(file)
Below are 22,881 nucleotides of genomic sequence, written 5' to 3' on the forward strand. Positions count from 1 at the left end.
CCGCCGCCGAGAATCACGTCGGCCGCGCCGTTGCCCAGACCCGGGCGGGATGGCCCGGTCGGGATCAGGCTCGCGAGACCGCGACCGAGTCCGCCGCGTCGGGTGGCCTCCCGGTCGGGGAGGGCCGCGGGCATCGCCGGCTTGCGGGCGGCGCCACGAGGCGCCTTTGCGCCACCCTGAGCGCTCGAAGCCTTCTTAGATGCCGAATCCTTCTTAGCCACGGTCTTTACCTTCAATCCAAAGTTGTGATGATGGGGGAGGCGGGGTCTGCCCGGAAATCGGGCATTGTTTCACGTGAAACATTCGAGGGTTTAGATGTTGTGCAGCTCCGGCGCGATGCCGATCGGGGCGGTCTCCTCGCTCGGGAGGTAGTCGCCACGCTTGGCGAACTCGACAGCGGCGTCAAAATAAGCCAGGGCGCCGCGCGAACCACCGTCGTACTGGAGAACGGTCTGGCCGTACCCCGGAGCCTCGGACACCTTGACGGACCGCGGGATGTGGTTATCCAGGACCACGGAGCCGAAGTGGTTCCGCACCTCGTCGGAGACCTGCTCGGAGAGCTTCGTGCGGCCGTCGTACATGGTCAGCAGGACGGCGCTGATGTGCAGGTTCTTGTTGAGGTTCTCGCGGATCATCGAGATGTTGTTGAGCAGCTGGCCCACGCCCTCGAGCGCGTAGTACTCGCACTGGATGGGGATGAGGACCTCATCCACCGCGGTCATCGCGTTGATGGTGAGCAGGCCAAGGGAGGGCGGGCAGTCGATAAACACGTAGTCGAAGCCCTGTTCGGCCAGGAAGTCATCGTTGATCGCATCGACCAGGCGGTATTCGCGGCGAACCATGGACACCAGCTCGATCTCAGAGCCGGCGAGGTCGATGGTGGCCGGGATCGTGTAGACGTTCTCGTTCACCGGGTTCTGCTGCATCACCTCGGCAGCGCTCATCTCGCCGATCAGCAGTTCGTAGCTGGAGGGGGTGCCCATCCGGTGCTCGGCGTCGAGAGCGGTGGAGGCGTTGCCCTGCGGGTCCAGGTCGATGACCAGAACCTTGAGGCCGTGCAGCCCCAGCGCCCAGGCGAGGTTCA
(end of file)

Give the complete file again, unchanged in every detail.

Below are 22,881 nucleotides of genomic sequence, written 5' to 3' on the forward strand. Positions count from 1 at the left end.
CCGCCGCCGAGAATCACGTCGGCCGCGCCGTTGCCCAGACCCGGGCGGGATGGCCCGGTCGGGATCAGGCTCGCGAGACCGCGACCGAGTCCGCCGCGTCGGGTGGCCTCCCGGTCGGGGAGGGCCGCGGGCATCGCCGGCTTGCGGGCGGCGCCACGAGGCGCCTTTGCGCCACCCTGAGCGCTCGAAGCCTTCTTAGATGCCGAATCCTTCTTAGCCACGGTCTTTACCTTCAATCCAAAGTTGTGATGATGGGGGAGGCGGGGTCTGCCCGGAAATCGGGCATTGTTTCACGTGAAACATTCGAGGGTTTAGATGTTGTGCAGCTCCGGCGCGATGCCGATCGGGGCGGTCTCCTCGCTCGGGAGGTAGTCGCCACGCTTGGCGAACTCGACAGCGGCGTCAAAATAAGCCAGGGCGCCGCGCGAACCACCGTCGTACTGGAGAACGGTCTGGCCGTACCCCGGAGCCTCGGACACCTTGACGGACCGCGGGATGTGGTTATCCAGGACCACGGAGCCGAAGTGGTTCCGCACCTCGTCGGAGACCTGCTCGGAGAGCTTCGTGCGGCCGTCGTACATGGTCAGCAGGACGGCGCTGATGTGCAGGTTCTTGTTGAGGTTCTCGCGGATCATCGAGATGTTGTTGAGCAGCTGGCCCACGCCCTCGAGCGCGTAGTACTCGCACTGGATGGGGATGAGGACCTCATCCACCGCGGTCATCGCGTTGATGGTGAGCAGGCCAAGGGAGGGCGGGCAGTCGATAAACACGTAGTCGAAGCCCTGTTCGGCCAGGAAGTCATCGTTGATCGCATCGACCAGGCGGTATTCGCGGCGAACCATGGACACCAGCTCGATCTCAGAGCCGGCGAGGTCGATGGTGGCCGGGATCGTGTAGACGTTCTCGTTCACCGGGTTCTGCTGCATCACCTCGGCAGCGCTCATCTCGCCGATCAGCAGTTCGTAGCTGGAGGGGGTGCCCATCCGGTGCTCGGCGTCGAGAGCGGTGGAGGCGTTGCCCTGCGGGTCCAGGTCGATGACCAGAACCTTGAGGCCGTGCAGCCCCAGCGCCCAGGCGAGGTTCA